Falling for the fourth day in a row, crude oil prices lifted the Dow Jones industrial average to its highest level since mid-July.
Only a week ago crude oil was approaching $50 a barrel and predictions were it would climb still higher. Now oil futures are falling faster than they rose, with crude dropping another $1.66 a barrel to $43.55 in today's trading on the New York Mercantile Exchange.
Today's drop was triggered by the weekly government report on petroleum supplies, which revealed stockpiles of crude are being used up more slowly than projected and gasoline supplies are holding steady.
Like the stock market, crude oil trading is influenced by market momentum; once a trend develops, it often reinforces itself.
Momentum helped stocks as well today, pushing the Dow higher for the second day in a row with a surge of trading that began soon after the oil stocks report was issued this morning.
The Dow climbed 83 points to a six-week high of 10,181.74. Other indexes have not recovered as quickly and today returned to about where they were at the beginning of the month. The Standard & Poor's 500 stock index gained almost 9 points to 1,104.96. The Nasdaq Stock Market composite index picked up 24 points, closing at 1,860.72.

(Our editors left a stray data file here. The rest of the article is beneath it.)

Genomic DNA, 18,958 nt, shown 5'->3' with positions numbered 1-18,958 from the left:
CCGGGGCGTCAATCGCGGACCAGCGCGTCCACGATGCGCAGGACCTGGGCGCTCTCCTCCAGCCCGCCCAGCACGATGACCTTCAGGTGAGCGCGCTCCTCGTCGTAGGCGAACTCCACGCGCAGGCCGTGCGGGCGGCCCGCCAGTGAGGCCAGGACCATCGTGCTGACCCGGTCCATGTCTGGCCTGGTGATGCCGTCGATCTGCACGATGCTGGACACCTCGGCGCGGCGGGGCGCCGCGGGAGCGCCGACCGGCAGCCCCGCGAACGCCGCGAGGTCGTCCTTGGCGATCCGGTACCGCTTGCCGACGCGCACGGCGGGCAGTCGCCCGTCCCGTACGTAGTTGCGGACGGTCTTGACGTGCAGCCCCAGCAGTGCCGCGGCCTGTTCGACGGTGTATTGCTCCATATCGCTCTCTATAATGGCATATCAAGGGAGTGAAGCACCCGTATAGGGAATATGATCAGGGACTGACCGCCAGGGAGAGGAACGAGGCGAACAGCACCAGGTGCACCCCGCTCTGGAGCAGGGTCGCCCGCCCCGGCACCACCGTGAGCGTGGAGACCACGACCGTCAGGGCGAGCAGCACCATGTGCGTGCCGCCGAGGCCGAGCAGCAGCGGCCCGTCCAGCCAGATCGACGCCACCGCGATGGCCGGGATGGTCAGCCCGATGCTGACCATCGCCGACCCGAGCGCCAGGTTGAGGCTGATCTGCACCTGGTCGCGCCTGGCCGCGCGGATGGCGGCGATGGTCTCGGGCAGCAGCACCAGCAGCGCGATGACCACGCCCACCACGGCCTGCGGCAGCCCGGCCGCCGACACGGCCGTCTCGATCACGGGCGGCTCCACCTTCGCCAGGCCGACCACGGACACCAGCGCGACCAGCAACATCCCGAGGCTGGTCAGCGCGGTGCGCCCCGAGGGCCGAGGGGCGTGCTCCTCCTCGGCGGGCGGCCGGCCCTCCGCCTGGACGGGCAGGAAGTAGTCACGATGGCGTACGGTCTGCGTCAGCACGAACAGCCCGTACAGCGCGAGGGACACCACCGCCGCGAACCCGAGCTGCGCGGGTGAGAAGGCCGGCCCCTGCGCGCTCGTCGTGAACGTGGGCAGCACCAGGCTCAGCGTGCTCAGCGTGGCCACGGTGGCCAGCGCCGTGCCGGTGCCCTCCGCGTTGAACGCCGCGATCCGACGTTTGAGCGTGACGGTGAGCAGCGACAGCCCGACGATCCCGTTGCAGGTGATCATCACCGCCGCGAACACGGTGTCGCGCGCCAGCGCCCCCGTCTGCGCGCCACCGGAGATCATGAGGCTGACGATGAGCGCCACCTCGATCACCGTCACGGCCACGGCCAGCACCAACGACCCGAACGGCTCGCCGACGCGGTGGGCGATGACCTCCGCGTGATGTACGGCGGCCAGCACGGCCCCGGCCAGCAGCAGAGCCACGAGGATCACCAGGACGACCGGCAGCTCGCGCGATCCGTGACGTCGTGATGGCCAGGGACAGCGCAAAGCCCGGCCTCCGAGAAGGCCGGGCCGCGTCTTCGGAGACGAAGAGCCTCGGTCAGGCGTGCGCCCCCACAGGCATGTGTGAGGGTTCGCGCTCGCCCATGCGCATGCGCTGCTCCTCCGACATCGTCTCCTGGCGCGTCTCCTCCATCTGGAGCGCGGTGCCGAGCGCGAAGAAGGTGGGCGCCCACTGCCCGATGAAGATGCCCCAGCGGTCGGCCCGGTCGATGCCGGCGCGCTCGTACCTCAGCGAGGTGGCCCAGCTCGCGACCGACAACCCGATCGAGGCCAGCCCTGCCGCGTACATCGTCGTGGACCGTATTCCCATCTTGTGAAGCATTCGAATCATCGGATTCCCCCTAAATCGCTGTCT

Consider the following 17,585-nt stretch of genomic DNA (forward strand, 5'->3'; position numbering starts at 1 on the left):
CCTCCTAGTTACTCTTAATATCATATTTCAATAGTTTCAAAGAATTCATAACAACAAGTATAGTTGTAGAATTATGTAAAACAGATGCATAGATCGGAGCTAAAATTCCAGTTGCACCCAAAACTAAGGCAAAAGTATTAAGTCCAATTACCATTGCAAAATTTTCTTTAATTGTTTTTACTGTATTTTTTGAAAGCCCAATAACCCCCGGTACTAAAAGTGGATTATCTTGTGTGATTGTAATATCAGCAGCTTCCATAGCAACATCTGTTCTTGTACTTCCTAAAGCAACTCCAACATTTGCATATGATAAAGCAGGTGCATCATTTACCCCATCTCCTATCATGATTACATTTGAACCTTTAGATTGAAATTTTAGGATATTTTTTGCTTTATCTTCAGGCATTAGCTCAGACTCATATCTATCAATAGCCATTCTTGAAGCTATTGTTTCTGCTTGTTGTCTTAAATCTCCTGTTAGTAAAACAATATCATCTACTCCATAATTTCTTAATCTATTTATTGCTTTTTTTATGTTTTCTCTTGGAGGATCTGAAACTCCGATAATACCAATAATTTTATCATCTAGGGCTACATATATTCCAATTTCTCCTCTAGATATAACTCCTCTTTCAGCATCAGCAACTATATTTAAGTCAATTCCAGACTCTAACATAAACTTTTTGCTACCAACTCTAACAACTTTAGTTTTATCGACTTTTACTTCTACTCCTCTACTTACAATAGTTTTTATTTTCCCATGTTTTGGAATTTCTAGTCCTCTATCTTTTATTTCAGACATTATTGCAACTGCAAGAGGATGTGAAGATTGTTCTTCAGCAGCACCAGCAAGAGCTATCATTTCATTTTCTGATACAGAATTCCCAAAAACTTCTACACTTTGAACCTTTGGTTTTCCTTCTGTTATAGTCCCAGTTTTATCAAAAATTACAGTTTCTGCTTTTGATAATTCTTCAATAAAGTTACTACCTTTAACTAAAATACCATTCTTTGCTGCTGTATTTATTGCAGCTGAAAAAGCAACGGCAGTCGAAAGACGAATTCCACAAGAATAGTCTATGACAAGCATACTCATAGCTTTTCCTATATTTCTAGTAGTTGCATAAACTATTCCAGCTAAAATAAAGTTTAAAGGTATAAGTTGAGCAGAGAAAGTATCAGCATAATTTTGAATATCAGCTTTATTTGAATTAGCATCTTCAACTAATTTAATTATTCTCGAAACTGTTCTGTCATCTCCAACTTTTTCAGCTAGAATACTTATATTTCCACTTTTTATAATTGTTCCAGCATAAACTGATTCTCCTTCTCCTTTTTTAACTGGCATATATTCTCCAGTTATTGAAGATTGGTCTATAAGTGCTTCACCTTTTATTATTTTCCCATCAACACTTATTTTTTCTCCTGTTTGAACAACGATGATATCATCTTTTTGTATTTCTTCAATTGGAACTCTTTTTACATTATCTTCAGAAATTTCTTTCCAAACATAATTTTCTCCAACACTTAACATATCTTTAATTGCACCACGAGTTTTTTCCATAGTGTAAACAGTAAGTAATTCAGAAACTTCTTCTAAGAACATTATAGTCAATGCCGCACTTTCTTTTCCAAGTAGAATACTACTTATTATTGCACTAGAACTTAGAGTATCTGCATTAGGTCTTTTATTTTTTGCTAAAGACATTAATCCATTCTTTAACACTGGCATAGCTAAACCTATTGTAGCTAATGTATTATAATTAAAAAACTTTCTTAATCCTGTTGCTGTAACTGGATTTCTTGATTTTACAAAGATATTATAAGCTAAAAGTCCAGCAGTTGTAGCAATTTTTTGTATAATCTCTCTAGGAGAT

With oil prices dominating the chatter, traders seemed to pay little attention to other potential market influences today.
Homebuilding stocks slipped a bit on news that new home sales in July fell more than expected to a 1.1 million a year rate. Like the decline in existing home sales reported yesterday, the new home sales numbers reflect buying decisions made early in the summer, when interest rates were heading up. With rates moving down now, sales are expected to recover.
The Commerce Department's durable goods orders report today was more disappointing. It showed orders grew just 0.1 percent in July, well short of the 1.3 percent gain economists were predicting.
Like the housing numbers, the durable goods orders may reflect a lag in the response to events that have since changed -- in this case energy prices, which may have slowed big ticket sales earlier in the summer, but which are now trending down.